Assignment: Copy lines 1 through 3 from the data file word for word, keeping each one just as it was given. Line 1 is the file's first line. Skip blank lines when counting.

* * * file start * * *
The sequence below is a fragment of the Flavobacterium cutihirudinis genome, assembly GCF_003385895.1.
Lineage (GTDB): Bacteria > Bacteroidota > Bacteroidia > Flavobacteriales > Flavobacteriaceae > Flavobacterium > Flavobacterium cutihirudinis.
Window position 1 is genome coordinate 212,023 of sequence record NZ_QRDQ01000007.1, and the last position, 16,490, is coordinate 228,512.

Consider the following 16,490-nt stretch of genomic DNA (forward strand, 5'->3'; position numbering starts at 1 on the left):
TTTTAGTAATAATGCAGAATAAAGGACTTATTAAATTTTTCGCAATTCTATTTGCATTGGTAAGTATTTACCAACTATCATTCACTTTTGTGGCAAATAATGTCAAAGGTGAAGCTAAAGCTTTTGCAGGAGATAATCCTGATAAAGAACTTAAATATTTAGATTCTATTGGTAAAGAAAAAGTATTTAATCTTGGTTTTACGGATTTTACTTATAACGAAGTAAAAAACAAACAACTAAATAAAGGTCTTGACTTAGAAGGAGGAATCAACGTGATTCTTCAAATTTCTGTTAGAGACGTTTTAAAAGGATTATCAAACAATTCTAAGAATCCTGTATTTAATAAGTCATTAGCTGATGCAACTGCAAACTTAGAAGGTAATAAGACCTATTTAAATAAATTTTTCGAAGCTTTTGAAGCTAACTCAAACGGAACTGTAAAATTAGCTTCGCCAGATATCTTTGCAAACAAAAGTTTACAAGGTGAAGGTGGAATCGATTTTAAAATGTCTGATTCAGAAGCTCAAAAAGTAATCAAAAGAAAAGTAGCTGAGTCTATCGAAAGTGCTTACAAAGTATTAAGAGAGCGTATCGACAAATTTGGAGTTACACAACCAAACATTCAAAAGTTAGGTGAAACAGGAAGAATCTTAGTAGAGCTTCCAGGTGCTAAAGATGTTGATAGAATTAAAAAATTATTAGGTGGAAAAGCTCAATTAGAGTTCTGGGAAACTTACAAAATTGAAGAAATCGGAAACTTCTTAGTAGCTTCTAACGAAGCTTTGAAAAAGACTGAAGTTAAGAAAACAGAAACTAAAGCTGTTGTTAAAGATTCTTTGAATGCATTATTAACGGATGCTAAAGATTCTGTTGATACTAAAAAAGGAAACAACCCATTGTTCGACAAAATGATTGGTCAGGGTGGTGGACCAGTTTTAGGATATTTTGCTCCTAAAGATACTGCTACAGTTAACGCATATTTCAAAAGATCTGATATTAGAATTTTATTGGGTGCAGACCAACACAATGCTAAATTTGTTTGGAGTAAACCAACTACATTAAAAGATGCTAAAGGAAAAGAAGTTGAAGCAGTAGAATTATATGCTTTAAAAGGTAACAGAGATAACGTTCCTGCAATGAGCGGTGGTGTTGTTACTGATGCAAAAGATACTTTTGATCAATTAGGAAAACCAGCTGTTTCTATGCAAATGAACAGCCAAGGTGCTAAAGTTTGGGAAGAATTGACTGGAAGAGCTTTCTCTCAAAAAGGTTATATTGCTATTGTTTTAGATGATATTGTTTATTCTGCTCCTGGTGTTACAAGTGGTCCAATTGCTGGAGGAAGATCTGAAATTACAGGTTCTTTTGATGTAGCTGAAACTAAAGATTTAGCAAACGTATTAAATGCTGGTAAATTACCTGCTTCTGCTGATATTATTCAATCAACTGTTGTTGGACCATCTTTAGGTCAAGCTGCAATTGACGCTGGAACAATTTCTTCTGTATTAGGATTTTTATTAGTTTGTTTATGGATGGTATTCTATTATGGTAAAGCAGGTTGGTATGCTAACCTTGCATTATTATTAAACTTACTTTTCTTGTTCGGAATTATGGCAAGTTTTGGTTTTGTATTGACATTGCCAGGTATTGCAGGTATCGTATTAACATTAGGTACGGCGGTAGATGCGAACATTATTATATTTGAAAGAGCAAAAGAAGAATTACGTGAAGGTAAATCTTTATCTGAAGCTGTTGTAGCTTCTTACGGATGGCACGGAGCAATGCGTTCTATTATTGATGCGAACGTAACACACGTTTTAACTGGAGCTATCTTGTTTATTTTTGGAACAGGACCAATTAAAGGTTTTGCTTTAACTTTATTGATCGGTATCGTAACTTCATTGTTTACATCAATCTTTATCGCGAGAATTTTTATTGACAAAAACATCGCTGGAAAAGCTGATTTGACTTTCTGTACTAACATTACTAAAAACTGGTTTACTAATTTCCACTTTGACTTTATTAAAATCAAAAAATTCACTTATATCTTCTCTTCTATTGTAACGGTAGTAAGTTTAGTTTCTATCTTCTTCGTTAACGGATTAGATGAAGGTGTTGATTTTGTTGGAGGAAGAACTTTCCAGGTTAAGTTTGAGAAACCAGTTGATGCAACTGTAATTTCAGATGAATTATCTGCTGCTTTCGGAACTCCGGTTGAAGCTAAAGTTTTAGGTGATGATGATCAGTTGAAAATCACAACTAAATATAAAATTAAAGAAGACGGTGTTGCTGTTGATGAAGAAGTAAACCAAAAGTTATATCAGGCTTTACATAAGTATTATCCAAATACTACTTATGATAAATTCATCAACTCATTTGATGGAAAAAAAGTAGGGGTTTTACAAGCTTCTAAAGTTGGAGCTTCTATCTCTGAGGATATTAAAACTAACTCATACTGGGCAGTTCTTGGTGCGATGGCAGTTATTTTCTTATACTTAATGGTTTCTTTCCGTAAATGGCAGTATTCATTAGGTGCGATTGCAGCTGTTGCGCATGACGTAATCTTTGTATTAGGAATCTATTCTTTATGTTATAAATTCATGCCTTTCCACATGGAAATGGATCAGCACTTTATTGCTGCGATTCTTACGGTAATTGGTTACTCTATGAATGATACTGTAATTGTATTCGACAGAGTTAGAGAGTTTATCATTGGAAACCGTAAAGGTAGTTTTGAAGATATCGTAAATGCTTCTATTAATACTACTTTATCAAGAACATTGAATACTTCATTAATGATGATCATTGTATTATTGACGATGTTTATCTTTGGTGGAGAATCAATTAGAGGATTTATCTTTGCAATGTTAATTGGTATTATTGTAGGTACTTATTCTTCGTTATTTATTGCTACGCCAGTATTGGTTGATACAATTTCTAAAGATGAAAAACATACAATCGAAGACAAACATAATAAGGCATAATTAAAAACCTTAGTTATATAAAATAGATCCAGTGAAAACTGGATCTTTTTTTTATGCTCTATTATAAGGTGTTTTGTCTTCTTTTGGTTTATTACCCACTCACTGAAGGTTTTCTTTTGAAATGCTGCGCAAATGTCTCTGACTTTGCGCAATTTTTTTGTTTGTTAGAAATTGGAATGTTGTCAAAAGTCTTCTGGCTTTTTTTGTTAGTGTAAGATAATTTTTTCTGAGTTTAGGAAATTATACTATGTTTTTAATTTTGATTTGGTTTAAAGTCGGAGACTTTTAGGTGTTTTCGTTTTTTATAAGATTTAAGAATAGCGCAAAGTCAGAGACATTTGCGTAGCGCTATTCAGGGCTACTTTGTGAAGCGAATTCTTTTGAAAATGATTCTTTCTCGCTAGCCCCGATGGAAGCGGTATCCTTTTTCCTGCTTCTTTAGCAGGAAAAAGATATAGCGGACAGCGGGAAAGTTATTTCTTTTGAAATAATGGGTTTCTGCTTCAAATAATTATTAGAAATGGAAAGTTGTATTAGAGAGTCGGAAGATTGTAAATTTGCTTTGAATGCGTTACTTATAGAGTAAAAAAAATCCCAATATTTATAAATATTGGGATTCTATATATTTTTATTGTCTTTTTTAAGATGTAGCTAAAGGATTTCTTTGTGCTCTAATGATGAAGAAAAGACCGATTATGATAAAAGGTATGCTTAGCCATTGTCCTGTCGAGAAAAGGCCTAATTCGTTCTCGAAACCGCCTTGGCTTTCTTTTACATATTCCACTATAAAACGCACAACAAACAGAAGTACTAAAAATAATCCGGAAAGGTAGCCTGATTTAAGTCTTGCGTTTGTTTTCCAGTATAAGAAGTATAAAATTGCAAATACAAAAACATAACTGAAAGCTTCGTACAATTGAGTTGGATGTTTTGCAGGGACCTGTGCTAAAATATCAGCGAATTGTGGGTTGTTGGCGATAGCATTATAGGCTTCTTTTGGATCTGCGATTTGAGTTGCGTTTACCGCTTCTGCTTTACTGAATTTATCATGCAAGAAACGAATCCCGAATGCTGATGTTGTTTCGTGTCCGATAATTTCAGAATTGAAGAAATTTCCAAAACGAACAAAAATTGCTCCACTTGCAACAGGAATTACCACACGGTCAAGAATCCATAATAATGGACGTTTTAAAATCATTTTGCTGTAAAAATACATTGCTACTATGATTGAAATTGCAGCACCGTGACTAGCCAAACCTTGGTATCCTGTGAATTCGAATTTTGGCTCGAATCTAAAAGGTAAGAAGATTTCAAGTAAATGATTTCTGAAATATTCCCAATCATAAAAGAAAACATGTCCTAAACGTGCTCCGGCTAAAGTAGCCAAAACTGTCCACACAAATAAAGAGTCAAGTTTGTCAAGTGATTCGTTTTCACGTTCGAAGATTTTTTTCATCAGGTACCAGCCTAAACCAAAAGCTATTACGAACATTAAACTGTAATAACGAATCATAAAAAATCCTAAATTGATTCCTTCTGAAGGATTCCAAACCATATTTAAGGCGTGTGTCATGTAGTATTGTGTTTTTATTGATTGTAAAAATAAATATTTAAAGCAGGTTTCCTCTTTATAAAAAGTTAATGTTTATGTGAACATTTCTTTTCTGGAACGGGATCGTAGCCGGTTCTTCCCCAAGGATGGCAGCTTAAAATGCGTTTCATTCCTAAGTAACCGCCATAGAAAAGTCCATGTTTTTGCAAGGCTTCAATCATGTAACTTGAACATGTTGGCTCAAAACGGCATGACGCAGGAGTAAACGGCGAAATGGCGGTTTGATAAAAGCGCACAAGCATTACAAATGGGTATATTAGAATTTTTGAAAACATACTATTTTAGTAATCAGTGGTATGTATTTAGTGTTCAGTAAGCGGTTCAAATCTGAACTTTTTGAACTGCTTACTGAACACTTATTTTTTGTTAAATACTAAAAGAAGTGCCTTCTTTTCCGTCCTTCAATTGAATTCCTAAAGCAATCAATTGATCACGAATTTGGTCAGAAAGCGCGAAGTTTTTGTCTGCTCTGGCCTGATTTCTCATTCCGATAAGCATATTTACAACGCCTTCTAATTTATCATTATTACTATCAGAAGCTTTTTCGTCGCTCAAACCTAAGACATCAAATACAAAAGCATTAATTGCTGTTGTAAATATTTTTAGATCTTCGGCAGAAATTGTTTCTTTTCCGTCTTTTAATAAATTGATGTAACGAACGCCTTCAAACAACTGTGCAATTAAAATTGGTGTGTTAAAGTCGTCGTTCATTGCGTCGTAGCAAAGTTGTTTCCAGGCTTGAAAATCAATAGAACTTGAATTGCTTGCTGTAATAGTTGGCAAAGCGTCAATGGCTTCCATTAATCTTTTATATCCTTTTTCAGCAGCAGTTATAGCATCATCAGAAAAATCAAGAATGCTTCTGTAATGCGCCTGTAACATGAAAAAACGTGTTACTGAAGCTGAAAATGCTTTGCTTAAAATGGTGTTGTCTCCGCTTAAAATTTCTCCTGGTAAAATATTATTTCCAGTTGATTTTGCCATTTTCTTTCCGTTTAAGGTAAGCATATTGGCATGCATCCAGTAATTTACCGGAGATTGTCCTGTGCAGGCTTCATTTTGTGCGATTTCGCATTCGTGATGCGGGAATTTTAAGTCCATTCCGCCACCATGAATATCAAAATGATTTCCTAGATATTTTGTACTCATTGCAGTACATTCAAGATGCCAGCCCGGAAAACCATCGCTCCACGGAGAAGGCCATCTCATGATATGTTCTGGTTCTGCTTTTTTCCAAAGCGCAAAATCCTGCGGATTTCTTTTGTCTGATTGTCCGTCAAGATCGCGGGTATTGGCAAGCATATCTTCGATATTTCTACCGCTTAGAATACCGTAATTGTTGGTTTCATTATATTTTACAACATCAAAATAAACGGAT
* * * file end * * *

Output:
The sequence below is a fragment of the Flavobacterium cutihirudinis genome, assembly GCF_003385895.1.
Lineage (GTDB): Bacteria > Bacteroidota > Bacteroidia > Flavobacteriales > Flavobacteriaceae > Flavobacterium > Flavobacterium cutihirudinis.
Window position 1 is genome coordinate 212,023 of sequence record NZ_QRDQ01000007.1, and the last position, 16,490, is coordinate 228,512.